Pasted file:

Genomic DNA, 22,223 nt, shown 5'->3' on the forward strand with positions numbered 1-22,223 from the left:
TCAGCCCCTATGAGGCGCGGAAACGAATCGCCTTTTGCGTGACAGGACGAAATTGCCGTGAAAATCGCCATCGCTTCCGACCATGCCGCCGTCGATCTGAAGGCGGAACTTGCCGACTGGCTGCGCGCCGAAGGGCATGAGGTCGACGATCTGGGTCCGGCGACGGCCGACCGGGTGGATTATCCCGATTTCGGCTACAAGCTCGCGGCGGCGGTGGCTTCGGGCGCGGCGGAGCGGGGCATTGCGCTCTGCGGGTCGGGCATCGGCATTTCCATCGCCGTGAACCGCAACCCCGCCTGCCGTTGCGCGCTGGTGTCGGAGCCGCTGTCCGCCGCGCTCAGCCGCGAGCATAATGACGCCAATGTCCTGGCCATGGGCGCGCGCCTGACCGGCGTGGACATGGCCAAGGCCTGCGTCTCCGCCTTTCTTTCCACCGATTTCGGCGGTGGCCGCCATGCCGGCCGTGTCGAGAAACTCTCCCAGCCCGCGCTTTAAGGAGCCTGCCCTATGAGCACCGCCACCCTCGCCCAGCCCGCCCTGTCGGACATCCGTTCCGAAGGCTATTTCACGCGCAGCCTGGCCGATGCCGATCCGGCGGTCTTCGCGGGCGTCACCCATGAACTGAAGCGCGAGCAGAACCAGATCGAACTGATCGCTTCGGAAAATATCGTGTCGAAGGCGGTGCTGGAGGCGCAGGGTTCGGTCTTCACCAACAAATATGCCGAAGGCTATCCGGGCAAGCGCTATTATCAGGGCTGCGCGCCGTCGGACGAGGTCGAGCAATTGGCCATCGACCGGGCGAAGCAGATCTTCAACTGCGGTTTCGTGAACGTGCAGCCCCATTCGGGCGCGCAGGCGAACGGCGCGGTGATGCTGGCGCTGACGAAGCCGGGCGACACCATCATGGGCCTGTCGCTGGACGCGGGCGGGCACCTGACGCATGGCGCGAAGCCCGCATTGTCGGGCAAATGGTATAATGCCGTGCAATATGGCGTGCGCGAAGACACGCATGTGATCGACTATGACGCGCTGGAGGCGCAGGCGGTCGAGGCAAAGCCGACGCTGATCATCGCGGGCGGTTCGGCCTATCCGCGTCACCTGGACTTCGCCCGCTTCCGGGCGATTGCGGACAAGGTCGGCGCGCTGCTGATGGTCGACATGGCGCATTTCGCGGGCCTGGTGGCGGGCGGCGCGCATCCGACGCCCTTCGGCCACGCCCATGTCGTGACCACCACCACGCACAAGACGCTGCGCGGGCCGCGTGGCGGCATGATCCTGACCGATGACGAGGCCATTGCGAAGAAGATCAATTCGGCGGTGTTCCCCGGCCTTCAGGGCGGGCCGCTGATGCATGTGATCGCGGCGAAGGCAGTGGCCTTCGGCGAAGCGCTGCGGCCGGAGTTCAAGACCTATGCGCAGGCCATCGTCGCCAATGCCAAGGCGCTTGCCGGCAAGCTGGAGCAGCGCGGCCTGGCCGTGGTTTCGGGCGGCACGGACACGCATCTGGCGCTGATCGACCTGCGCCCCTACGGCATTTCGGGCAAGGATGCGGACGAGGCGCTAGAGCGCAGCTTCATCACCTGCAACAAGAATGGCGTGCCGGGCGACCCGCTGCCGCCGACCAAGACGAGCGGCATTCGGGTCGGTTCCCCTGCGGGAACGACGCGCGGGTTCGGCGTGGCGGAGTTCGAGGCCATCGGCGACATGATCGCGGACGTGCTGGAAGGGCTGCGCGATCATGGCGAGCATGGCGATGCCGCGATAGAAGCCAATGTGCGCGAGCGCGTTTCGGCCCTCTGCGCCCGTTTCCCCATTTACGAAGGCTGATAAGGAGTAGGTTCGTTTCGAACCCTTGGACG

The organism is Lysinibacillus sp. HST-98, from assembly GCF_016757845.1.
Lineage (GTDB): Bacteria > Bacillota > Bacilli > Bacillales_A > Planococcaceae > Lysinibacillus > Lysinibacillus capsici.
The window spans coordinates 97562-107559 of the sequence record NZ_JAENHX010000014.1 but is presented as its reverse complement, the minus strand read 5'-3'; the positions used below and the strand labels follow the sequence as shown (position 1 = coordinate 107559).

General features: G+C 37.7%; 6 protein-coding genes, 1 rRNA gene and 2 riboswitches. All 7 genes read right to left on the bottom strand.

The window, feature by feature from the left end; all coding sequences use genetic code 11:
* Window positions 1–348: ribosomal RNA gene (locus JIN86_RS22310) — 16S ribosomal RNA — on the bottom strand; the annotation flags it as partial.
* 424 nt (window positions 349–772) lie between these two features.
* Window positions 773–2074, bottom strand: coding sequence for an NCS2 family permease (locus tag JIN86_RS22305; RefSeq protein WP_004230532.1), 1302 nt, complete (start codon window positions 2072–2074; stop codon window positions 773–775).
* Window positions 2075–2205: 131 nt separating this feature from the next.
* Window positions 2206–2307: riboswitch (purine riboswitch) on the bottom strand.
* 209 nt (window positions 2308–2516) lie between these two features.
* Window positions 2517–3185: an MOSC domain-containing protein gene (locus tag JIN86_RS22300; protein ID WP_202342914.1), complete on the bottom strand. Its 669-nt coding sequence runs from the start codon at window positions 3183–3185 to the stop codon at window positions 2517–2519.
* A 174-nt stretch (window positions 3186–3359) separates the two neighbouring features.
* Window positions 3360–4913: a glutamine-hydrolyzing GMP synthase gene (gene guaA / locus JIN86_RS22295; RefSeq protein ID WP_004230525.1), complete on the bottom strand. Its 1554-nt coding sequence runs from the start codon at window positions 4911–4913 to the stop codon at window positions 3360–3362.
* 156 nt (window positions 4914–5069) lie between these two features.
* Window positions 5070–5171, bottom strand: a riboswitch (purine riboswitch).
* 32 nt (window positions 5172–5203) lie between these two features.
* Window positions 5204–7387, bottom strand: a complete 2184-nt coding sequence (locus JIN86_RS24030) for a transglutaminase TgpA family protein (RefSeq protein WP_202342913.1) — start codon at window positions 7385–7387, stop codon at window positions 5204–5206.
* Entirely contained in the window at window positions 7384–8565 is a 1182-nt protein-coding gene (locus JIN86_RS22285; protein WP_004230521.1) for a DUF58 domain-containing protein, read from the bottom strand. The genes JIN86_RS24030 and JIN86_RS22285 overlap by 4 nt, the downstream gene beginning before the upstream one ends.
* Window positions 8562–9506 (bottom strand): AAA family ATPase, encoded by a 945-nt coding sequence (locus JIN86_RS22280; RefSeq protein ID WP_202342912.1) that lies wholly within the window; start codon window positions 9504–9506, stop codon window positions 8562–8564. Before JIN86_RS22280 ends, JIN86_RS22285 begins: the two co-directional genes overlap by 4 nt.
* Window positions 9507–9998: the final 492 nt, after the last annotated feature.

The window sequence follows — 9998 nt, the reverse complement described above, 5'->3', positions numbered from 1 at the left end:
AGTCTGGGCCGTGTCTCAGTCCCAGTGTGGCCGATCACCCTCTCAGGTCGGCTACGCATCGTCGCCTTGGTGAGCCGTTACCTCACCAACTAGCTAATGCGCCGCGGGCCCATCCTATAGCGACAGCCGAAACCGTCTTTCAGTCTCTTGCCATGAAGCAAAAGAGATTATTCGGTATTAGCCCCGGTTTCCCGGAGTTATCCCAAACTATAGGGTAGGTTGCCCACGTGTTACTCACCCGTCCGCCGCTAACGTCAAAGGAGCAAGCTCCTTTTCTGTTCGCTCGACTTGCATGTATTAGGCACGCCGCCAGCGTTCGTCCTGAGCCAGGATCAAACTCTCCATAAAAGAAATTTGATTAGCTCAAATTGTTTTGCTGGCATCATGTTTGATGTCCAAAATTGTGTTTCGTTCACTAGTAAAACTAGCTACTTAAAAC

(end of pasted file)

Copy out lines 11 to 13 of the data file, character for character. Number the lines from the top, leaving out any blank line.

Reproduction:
* Window positions 2075–2205: 131 nt separating this feature from the next.
* Window positions 2206–2307: riboswitch (purine riboswitch) on the bottom strand.
* 209 nt (window positions 2308–2516) lie between these two features.